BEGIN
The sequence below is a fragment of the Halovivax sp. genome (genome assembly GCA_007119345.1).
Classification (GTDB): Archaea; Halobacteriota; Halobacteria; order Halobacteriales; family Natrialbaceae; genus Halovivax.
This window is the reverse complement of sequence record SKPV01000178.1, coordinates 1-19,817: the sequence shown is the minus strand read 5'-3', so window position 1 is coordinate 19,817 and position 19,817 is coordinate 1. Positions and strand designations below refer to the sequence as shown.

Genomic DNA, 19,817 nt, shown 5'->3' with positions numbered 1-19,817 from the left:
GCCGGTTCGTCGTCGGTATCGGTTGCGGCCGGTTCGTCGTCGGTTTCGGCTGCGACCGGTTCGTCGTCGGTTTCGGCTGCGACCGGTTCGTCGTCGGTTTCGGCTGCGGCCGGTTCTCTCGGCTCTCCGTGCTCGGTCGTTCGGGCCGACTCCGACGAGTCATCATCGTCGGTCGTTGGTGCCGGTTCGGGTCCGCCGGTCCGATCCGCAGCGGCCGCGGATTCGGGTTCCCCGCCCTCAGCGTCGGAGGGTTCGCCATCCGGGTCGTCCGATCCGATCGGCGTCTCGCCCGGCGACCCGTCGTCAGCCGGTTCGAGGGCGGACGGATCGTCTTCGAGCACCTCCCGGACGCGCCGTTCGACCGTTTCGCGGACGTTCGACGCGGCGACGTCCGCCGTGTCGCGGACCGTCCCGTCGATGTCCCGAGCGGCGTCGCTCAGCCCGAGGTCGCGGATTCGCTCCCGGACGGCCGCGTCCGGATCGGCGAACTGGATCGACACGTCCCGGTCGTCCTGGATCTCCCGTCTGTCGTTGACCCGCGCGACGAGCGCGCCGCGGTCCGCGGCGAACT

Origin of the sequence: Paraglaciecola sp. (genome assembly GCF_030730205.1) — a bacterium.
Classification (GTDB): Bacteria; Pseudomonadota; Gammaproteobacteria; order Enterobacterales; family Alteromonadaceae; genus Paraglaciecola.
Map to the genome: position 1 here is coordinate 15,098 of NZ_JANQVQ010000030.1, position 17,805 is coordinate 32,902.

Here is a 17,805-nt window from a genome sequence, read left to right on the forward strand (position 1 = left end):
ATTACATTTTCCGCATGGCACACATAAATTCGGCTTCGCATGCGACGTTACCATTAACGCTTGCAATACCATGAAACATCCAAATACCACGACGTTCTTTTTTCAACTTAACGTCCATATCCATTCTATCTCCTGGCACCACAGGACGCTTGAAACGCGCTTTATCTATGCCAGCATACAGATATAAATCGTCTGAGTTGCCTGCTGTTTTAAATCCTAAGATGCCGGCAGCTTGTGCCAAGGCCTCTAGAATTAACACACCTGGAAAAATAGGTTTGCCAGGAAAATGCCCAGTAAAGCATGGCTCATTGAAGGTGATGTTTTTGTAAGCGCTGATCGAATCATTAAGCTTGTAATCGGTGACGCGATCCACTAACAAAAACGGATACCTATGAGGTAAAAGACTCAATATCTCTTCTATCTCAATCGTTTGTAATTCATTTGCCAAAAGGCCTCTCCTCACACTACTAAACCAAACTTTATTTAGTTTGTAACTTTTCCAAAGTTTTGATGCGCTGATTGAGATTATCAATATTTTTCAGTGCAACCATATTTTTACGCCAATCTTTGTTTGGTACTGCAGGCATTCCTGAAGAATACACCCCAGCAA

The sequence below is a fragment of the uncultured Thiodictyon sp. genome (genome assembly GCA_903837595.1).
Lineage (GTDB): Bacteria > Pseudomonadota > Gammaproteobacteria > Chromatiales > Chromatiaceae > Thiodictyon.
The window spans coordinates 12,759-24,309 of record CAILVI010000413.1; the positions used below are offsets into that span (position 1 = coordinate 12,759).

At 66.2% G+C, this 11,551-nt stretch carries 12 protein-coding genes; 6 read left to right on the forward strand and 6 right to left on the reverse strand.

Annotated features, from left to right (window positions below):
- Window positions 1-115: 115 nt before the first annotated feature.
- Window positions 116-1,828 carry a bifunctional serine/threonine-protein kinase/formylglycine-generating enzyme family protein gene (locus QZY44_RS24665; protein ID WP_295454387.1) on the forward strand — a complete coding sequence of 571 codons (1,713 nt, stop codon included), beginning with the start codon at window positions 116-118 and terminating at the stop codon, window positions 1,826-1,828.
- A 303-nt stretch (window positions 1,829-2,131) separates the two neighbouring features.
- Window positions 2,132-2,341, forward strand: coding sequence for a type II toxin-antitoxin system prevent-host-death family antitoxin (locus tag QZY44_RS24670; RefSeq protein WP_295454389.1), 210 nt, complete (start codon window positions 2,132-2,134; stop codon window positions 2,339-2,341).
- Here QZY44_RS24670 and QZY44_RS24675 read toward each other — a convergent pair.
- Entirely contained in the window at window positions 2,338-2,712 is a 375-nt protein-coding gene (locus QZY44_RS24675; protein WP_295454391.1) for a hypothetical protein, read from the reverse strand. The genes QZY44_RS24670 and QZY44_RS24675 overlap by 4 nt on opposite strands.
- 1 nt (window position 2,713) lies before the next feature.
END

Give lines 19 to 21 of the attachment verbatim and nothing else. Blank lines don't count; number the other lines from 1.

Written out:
- Window positions 2,132-2,341, forward strand: coding sequence for a type II toxin-antitoxin system prevent-host-death family antitoxin (locus tag QZY44_RS24670; RefSeq protein WP_295454389.1), 210 nt, complete (start codon window positions 2,132-2,134; stop codon window positions 2,339-2,341).
- Here QZY44_RS24670 and QZY44_RS24675 read toward each other — a convergent pair.
- Entirely contained in the window at window positions 2,338-2,712 is a 375-nt protein-coding gene (locus QZY44_RS24675; protein WP_295454391.1) for a hypothetical protein, read from the reverse strand. The genes QZY44_RS24670 and QZY44_RS24675 overlap by 4 nt on opposite strands.